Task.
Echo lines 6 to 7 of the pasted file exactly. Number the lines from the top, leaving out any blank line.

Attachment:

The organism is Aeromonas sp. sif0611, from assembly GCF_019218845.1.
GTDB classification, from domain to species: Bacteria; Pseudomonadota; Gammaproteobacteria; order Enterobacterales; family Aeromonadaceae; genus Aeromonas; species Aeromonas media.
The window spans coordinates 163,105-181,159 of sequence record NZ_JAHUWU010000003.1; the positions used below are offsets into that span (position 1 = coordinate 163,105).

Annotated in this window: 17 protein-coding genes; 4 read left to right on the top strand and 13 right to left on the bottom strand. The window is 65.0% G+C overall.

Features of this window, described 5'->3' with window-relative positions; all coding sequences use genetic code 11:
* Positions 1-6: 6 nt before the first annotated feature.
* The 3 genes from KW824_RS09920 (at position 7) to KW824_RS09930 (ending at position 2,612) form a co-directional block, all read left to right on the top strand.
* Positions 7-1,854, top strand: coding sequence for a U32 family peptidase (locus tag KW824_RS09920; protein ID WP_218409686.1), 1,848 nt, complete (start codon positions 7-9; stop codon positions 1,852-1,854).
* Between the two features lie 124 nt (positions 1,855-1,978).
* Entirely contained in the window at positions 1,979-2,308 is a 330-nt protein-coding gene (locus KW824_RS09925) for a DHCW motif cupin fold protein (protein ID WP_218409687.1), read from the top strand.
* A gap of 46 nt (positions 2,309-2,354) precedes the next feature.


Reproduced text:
* Positions 1-6: 6 nt before the first annotated feature.
* The 3 genes from KW824_RS09920 (at position 7) to KW824_RS09930 (ending at position 2,612) form a co-directional block, all read left to right on the top strand.